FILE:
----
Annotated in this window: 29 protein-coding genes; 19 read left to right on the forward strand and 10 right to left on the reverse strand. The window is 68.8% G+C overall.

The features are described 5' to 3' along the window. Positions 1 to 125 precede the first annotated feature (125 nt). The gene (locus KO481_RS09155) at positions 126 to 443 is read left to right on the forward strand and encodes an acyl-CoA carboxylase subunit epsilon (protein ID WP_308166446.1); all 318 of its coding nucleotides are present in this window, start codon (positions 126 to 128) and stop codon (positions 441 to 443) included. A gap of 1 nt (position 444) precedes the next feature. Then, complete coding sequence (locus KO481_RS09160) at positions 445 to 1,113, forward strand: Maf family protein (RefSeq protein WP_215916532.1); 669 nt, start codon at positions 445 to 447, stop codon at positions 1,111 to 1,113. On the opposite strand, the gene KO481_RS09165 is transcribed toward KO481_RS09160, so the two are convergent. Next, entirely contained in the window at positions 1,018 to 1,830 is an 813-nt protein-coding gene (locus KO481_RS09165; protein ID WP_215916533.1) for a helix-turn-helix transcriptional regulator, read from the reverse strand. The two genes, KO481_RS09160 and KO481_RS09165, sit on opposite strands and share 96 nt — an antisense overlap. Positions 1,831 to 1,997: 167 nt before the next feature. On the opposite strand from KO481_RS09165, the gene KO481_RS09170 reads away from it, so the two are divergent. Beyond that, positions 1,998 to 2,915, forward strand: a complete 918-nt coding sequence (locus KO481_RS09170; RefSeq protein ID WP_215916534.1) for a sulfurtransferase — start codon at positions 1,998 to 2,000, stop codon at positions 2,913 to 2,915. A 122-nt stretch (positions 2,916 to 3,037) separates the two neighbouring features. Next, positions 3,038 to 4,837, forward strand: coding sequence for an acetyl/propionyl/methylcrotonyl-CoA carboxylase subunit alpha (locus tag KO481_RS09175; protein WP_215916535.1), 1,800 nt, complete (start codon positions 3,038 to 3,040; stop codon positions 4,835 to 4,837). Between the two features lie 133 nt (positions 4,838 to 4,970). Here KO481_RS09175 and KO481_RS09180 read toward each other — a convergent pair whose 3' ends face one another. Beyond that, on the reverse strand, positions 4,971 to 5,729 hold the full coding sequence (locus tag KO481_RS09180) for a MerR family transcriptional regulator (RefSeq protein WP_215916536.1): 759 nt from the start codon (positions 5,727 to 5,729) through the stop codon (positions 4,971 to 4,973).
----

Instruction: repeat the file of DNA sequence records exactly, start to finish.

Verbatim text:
Annotated in this window: 29 protein-coding genes; 19 read left to right on the forward strand and 10 right to left on the reverse strand. The window is 68.8% G+C overall.

The features are described 5' to 3' along the window. Positions 1 to 125 precede the first annotated feature (125 nt). The gene (locus KO481_RS09155) at positions 126 to 443 is read left to right on the forward strand and encodes an acyl-CoA carboxylase subunit epsilon (protein ID WP_308166446.1); all 318 of its coding nucleotides are present in this window, start codon (positions 126 to 128) and stop codon (positions 441 to 443) included. A gap of 1 nt (position 444) precedes the next feature. Then, complete coding sequence (locus KO481_RS09160) at positions 445 to 1,113, forward strand: Maf family protein (RefSeq protein WP_215916532.1); 669 nt, start codon at positions 445 to 447, stop codon at positions 1,111 to 1,113. On the opposite strand, the gene KO481_RS09165 is transcribed toward KO481_RS09160, so the two are convergent. Next, entirely contained in the window at positions 1,018 to 1,830 is an 813-nt protein-coding gene (locus KO481_RS09165; protein ID WP_215916533.1) for a helix-turn-helix transcriptional regulator, read from the reverse strand. The two genes, KO481_RS09160 and KO481_RS09165, sit on opposite strands and share 96 nt — an antisense overlap. Positions 1,831 to 1,997: 167 nt before the next feature. On the opposite strand from KO481_RS09165, the gene KO481_RS09170 reads away from it, so the two are divergent. Beyond that, positions 1,998 to 2,915, forward strand: a complete 918-nt coding sequence (locus KO481_RS09170; RefSeq protein ID WP_215916534.1) for a sulfurtransferase — start codon at positions 1,998 to 2,000, stop codon at positions 2,913 to 2,915. A 122-nt stretch (positions 2,916 to 3,037) separates the two neighbouring features. Next, positions 3,038 to 4,837, forward strand: coding sequence for an acetyl/propionyl/methylcrotonyl-CoA carboxylase subunit alpha (locus tag KO481_RS09175; protein WP_215916535.1), 1,800 nt, complete (start codon positions 3,038 to 3,040; stop codon positions 4,835 to 4,837). Between the two features lie 133 nt (positions 4,838 to 4,970). Here KO481_RS09175 and KO481_RS09180 read toward each other — a convergent pair whose 3' ends face one another. Beyond that, on the reverse strand, positions 4,971 to 5,729 hold the full coding sequence (locus tag KO481_RS09180) for a MerR family transcriptional regulator (RefSeq protein WP_215916536.1): 759 nt from the start codon (positions 5,727 to 5,729) through the stop codon (positions 4,971 to 4,973).